“Deep calls to deep
at the thunder of your cataracts
all your waves and your billows
have gone over me.” Psalm 42:7
Psalm 42, for years one of my very favourites, connects us with the divine in and through vulnerability – our own and that of others. It draws us into longing and hope. Verse seven connects us at a profound level with what I sense is the call to contemplative intercession. Contemplative discipleship and contemplative intercession rest, I believe, at the very heart of the Way of Christ. Be it in a small group or as an individual practice, this convergence between contemplative and intercessory prayer may well prove to be one of the distinctive ingredients of our emergent network, Hidden Houses of Prayer.
What follows is a quiet adventure in putting some words to the mystery of this way of praying. No words can begin to do justice, of course, to what each human person or community experiences as moments where beauty, wound, awe or love impact us.
Legacy and lineage. The biblical legacy and the lineage of the great ones of the faith make it clear that there are many ways of praying; from adoration to lament, from “the still, small voice” to the shout of praise. As Jesus was a man of prayer, so we are called to be people of prayer. What we explore and share about contemplative intercession has its starting point in God’s call for each of us to make personal response to St Paul’s injunction to “pray without ceasing” (1 Thess 5:17). Psalm 42 beautifully draws the whole twenty-four hour period into the reality of God’s presence:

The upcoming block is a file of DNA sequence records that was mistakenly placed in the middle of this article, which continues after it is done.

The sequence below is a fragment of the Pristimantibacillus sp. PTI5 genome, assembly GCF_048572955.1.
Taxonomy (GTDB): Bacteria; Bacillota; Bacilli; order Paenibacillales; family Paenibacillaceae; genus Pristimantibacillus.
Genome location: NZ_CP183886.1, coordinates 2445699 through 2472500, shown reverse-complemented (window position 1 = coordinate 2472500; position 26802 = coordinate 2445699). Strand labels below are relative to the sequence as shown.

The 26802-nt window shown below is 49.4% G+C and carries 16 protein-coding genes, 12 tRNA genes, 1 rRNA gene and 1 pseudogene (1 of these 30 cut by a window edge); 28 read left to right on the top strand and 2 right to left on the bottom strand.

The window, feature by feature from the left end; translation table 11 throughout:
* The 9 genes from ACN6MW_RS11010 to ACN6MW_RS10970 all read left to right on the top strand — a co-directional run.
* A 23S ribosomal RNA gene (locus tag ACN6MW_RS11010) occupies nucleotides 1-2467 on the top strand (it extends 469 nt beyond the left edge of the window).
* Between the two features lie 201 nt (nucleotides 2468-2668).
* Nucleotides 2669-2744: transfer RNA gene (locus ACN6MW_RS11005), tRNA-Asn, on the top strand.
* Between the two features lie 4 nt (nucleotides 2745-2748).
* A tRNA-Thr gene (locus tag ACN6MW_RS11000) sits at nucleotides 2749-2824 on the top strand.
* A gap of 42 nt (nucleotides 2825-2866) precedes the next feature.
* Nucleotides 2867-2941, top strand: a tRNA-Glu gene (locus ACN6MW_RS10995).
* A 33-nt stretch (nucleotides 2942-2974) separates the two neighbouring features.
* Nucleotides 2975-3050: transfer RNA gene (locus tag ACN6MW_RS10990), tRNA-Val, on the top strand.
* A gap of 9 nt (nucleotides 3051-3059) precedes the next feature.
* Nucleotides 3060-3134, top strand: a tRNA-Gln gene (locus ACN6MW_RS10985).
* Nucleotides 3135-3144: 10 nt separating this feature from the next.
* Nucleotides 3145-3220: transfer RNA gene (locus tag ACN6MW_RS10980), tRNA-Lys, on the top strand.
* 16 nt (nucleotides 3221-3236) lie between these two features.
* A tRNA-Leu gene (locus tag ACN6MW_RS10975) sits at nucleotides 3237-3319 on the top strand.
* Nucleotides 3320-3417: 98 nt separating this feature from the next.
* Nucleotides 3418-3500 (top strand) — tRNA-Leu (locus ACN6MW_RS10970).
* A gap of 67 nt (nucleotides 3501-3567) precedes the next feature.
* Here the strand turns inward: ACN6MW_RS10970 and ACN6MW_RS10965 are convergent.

“By day the Lord commands his steadfast love,
and at night his song is with me,
a prayer to the God of my life.” Psalm 42:8
This article hopes to open an opportunity for dialogue and resource by means of a reflection on experiences that will be shared by many people of faith. Contemplative intercession may be described as a virtual “holding” of another, of a situation or group of people, in the depths of your being in prayer. This is a different and complementary way of interceding for others; another way of making intercession is by the use of prayer lists. These may be entirely personal and fluid or systematic, taking a lead from the intercession lists of a particular church or Christian organisation.
Two ways of praying meet – solitary and small group. In my ministry over the years, especially in international network, The Quiet Garden Movement (www.quietgarden.org) and in the dispersed community of Contemplative Fire (www.contemplativefire.org) I have heard from and met with people whose contemplative prayer practice is gradually extending to incorporate an intercessory dimension. Sometimes in solitude, sometimes as a part of a small group, such people come to know deeply the reality and power of being present to one or two people, situations or focal points, in what I can only call compassionate, contemplative intercession. These encounters and conversations have stretched, confirmed and enriched my understanding of prayer in the risen Christ.